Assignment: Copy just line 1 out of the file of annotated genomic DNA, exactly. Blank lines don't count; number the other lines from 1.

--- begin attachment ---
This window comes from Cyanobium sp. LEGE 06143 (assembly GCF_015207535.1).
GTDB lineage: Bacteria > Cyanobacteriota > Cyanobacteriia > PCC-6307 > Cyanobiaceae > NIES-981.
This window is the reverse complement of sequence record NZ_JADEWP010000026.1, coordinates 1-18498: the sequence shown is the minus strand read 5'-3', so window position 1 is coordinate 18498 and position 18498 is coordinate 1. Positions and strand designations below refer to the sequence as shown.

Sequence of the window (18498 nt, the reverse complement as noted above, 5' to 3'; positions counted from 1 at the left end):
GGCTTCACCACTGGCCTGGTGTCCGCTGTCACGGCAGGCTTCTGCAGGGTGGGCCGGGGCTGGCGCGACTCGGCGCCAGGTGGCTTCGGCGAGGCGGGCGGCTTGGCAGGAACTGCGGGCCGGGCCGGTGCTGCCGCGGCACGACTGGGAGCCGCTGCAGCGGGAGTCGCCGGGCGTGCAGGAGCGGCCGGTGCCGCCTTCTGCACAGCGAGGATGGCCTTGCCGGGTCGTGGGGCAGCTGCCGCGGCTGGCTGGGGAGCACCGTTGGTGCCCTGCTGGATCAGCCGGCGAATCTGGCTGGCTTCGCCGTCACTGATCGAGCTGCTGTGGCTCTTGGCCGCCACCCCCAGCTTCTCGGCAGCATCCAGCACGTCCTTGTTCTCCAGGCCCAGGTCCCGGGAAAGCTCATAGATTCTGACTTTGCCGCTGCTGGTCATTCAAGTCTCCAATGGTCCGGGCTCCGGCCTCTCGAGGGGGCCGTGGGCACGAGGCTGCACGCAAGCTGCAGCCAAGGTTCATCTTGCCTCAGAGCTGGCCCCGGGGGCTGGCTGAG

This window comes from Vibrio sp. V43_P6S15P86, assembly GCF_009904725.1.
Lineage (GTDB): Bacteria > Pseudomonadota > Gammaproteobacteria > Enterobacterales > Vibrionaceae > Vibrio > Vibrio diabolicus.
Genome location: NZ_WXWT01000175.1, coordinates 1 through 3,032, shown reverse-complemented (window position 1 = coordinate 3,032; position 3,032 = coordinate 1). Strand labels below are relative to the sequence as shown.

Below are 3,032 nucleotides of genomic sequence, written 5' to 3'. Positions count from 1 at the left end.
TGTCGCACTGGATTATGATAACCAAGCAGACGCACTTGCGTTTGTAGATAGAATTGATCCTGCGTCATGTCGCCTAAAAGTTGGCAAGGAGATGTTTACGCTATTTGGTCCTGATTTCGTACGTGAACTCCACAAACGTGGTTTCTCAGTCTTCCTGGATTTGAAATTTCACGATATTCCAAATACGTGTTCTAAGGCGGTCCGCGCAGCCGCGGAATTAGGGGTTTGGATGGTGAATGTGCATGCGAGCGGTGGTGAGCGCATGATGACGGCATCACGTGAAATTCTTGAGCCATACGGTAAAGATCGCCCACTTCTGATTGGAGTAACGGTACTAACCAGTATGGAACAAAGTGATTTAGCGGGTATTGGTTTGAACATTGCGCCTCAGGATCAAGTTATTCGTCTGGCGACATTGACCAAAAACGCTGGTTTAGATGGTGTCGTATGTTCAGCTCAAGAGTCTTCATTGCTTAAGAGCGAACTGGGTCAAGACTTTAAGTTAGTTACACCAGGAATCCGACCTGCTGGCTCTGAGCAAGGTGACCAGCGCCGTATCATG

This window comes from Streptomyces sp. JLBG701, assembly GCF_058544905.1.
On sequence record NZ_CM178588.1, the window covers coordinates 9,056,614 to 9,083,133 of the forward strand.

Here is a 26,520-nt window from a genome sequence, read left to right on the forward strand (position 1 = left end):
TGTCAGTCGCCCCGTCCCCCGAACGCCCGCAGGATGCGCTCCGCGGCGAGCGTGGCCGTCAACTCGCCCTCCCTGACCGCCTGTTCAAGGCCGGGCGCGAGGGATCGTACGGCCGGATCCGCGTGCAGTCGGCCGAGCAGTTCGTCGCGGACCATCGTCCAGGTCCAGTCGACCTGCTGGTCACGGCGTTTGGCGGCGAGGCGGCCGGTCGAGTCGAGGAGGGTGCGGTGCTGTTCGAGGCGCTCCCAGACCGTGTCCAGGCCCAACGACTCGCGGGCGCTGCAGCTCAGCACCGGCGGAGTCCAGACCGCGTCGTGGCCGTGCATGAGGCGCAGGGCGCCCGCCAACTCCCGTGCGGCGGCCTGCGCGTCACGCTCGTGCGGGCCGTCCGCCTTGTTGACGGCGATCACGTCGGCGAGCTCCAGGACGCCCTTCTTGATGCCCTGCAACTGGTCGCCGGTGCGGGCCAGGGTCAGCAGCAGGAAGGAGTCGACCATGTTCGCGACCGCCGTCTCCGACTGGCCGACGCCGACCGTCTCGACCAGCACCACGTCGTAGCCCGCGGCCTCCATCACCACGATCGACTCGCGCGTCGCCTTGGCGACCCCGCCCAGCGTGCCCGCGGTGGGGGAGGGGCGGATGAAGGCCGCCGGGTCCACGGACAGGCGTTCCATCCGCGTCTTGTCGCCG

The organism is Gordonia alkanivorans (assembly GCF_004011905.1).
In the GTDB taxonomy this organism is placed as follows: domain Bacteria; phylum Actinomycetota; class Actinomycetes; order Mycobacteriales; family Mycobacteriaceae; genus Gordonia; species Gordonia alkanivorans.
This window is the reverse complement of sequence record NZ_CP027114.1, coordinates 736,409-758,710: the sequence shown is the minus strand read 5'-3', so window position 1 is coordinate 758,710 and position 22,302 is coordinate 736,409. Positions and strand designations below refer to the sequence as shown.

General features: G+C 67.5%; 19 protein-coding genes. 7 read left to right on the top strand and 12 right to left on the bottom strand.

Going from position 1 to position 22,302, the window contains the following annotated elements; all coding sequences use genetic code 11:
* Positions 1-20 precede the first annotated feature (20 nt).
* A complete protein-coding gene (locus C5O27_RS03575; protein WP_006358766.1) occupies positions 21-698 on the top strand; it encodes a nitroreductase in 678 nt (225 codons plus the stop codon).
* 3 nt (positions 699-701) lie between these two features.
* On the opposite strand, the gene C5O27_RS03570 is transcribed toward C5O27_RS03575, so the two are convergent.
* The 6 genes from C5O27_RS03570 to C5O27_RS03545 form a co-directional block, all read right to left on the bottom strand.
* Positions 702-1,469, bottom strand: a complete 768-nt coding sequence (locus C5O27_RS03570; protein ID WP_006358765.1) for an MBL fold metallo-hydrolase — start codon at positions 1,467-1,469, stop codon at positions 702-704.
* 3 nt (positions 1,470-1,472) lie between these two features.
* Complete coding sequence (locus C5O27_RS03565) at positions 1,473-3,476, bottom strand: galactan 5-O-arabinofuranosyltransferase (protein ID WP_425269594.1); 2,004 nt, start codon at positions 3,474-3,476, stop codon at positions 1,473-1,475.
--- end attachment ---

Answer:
This window comes from Cyanobium sp. LEGE 06143 (assembly GCF_015207535.1).